The Future of the Sino-Japanese Relationship

Date: 1 June 2011,6-7pm
Venue: Daiwa Foundation Japan House, 13 – 14 Cornwall Terrace, London NW1 4QP
Tel:020 7486 4348
Email: office@dajf.org.uk
Web: http://www.dajf.org.uk
Organiser: The Daiwa Anglo-Japanese Foundation
Fee: Free but booking is essential at http://www.dajf.org.uk/events/booking-form

The last two decades have witnessed a power shift in East Asia. China’s economic ascendancy has coincided with a period of economic uncertainty in Japan, resulting in debates on the relative status of the two economies and their future trajectories. Meanwhile, territorial disputes, historical issues and regional security concerns have further influenced the current state of Sino-Japanese relations. According to Yoichi Funabashi, one of Japan’s most widely read commentators on foreign affairs: ‘A rising China will induce critical, painful, and psychologically difficult strategic adjustments in Japan’s foreign policy. Japan has not known a wealthy, powerful, confident, internationalist China since its modernisation in the Meiji era.’
This lecture, part of a UK lecture tour organised by the Daiwa Foundation, will look to the future in assessing the impact and importance of the implicit rivalry between these two major powers with longstanding historical and cultural ties.

Speaker:
Yoichi Funabashi is the former Editor-in-Chief and Columnist for the Asahi Shimbun. He graduated from University of Tokyo and acquired his Ph.D. from Keio University. He was a Nieman Fellow at Harvard University (1975-76), a visiting Fellow at the Institute for International Economics (1987), a Donald Keene Fellow at Columbia University (2003), and a visiting professor at the University of Tokyo Public Policy Institute (2005-2006). During his service at the Asahi Shimbun, he received many prizes including the Vaughn-Ueda Prize, the Japan Press Award and the Ishibashi Tazan Prize.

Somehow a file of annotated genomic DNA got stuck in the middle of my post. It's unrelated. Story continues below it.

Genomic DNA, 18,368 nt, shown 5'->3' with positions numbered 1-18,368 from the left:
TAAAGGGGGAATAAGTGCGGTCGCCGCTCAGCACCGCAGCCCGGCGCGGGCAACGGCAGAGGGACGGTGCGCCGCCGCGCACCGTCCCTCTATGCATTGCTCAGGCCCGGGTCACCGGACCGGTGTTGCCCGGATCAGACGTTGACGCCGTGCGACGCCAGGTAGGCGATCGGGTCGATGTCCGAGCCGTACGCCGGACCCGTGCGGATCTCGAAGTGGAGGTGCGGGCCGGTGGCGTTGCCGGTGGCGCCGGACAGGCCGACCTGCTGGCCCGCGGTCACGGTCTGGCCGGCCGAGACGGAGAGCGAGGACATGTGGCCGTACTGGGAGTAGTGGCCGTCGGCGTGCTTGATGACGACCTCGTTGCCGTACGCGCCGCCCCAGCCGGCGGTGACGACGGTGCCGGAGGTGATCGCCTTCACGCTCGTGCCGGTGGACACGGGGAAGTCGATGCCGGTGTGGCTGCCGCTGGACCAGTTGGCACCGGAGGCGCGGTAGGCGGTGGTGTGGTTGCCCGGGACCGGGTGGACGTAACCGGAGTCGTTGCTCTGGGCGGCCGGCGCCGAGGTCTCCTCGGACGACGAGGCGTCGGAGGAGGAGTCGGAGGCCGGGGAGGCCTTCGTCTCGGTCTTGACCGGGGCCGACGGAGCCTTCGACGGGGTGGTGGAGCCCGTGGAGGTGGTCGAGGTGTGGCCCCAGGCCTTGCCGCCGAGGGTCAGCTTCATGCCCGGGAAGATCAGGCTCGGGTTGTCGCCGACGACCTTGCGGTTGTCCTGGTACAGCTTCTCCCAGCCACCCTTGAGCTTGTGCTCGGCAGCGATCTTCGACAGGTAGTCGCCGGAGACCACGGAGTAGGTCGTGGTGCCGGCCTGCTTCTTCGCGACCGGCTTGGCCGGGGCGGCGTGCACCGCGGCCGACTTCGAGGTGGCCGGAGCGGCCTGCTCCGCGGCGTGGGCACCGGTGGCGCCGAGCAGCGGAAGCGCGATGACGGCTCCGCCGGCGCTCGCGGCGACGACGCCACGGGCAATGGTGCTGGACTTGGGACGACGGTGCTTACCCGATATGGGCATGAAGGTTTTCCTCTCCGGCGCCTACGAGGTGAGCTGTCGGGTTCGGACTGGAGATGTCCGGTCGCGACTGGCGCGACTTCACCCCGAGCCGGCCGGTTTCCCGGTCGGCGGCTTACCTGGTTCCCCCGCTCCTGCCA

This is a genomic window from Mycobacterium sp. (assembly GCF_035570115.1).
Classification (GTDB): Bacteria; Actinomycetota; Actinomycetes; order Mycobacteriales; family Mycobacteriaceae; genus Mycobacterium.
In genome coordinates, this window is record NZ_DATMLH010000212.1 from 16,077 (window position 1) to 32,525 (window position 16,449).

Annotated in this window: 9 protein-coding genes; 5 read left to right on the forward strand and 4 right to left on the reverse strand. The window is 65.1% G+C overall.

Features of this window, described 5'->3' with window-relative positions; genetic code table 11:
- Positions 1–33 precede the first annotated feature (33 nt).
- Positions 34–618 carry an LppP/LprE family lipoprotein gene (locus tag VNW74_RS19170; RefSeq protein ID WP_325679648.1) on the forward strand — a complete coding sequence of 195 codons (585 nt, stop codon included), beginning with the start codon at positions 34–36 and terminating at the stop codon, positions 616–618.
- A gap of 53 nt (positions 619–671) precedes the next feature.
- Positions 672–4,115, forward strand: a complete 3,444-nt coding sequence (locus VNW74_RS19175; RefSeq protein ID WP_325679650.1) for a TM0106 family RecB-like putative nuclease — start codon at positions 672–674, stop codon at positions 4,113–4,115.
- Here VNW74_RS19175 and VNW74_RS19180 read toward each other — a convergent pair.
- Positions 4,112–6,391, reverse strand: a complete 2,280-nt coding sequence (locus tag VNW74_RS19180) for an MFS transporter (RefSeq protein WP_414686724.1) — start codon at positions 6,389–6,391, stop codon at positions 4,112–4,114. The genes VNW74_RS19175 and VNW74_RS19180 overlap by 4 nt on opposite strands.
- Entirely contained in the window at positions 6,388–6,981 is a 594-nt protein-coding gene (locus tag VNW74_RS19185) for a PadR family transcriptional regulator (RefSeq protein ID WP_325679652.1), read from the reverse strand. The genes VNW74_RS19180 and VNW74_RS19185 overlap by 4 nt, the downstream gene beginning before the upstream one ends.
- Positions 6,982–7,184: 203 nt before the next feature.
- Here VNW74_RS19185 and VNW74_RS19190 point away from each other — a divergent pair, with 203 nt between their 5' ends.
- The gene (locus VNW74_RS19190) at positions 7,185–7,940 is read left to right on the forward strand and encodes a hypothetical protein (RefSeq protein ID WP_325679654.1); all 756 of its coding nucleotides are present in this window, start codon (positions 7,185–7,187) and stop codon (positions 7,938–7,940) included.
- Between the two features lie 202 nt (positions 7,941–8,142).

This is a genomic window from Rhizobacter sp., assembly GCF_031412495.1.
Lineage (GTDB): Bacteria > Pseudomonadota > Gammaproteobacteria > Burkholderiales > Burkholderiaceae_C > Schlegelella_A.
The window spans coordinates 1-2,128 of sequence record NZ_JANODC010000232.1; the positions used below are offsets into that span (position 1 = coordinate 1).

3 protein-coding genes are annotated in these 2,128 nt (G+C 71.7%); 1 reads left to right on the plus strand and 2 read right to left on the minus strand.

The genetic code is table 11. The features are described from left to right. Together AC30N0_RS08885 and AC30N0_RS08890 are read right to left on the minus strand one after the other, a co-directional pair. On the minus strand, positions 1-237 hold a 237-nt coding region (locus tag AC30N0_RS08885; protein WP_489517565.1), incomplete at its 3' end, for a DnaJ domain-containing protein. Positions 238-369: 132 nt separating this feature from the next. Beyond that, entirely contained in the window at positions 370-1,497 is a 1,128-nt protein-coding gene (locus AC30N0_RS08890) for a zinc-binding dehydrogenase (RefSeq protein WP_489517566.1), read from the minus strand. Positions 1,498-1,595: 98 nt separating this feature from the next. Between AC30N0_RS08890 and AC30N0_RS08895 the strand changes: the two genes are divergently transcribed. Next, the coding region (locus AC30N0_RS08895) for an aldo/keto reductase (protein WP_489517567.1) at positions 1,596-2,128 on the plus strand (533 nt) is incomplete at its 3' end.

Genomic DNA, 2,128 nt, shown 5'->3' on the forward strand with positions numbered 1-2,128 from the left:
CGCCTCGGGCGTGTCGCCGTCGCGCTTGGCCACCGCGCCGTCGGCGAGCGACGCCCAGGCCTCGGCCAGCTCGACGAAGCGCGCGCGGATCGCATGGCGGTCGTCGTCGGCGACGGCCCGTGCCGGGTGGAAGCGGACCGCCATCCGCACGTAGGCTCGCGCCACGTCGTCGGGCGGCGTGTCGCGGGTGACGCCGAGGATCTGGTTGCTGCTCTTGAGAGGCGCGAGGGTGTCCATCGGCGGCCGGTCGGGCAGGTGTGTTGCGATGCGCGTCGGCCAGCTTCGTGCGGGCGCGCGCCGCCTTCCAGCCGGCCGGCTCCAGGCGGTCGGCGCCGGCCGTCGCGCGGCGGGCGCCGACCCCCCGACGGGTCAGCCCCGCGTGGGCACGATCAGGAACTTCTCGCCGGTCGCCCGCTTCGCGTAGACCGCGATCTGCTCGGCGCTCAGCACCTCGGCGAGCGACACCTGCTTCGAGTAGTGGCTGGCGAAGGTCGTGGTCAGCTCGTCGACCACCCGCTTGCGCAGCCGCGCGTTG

Chair:
Charles Grant is Director of the Centre of European Reform (CER). He studied Modern History at Cambridge University and joined The Economist in 1986 where he wrote about the City. He was posted to Brussels in 1989 to cover the European Community, before becoming the Defence Editor in London from 1993. He left The Economist to become the first Director of the CER in 1998. He was a Director and Trustee of the British Council from 2002 to 2008, and is a regular contributor to The Financial Times and The Guardian, amongst other publications.

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